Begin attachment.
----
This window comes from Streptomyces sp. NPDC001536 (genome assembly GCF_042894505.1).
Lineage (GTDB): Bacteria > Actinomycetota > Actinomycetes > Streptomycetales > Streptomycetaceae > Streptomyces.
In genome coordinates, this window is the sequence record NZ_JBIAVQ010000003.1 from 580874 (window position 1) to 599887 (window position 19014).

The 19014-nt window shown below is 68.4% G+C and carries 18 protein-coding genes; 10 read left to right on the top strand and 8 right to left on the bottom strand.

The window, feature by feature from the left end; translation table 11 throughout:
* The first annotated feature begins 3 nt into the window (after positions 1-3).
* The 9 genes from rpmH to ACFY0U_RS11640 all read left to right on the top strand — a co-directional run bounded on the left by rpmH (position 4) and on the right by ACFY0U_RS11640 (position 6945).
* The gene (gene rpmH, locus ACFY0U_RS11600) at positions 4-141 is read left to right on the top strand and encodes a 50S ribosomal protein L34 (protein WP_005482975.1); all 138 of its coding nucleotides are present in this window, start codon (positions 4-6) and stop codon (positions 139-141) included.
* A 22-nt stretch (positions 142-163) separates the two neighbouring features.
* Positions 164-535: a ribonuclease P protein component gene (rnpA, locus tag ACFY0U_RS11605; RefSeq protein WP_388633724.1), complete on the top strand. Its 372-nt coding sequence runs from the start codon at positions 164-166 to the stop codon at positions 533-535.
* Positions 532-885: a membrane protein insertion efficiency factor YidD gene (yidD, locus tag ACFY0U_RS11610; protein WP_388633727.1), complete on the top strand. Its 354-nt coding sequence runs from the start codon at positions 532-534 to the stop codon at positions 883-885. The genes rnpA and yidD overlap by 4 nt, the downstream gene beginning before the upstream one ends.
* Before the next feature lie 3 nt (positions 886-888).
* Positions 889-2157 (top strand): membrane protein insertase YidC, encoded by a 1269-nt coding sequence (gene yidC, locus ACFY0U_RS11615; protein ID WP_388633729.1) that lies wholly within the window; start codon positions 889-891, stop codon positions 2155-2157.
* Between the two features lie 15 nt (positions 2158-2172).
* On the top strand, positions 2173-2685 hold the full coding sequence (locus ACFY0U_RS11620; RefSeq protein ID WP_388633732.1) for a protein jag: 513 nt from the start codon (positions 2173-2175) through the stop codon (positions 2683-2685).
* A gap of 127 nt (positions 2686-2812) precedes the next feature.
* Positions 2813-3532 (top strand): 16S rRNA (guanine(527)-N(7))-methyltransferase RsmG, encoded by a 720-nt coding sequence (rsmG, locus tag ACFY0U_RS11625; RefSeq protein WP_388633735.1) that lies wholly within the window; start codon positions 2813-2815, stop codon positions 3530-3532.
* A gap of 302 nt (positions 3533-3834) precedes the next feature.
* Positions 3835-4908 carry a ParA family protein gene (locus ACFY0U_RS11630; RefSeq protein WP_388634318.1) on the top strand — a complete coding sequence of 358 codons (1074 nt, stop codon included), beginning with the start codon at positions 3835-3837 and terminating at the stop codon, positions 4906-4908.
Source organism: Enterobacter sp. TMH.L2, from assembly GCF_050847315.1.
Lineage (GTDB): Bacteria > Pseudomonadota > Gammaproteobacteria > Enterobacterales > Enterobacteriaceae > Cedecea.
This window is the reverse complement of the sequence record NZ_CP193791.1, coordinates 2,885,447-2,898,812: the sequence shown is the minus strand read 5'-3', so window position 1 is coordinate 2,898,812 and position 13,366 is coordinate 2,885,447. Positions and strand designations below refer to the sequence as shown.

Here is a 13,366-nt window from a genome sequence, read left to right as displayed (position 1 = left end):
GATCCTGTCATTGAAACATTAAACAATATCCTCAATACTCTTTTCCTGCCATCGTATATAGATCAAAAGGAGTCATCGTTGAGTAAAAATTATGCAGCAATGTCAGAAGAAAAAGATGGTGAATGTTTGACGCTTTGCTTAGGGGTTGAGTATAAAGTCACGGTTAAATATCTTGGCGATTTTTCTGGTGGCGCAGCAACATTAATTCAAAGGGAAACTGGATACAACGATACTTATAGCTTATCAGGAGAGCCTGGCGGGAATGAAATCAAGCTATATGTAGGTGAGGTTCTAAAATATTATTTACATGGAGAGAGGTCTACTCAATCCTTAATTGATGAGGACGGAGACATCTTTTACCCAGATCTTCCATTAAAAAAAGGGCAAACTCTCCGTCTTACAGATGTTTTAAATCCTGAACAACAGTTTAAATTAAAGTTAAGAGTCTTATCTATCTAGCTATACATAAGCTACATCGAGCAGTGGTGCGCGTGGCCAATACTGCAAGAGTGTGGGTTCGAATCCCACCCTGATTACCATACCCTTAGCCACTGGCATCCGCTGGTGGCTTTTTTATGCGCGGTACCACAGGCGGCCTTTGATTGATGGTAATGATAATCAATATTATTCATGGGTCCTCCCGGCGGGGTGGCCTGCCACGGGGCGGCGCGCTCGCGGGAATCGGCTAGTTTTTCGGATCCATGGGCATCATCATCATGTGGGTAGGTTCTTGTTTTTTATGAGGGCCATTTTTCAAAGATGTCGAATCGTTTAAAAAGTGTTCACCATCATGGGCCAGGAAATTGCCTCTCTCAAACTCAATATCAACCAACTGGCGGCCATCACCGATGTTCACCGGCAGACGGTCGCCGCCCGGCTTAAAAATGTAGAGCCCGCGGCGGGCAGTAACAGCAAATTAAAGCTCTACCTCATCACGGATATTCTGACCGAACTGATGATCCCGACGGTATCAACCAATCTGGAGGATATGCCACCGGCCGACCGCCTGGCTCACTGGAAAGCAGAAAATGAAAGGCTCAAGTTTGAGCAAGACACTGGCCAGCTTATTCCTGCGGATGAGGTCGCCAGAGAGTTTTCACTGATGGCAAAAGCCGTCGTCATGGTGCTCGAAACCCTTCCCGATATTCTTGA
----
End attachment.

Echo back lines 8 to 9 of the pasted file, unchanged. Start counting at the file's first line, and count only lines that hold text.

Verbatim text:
* The gene (gene rpmH, locus ACFY0U_RS11600) at positions 4-141 is read left to right on the top strand and encodes a 50S ribosomal protein L34 (protein WP_005482975.1); all 138 of its coding nucleotides are present in this window, start codon (positions 4-6) and stop codon (positions 139-141) included.
* A 22-nt stretch (positions 142-163) separates the two neighbouring features.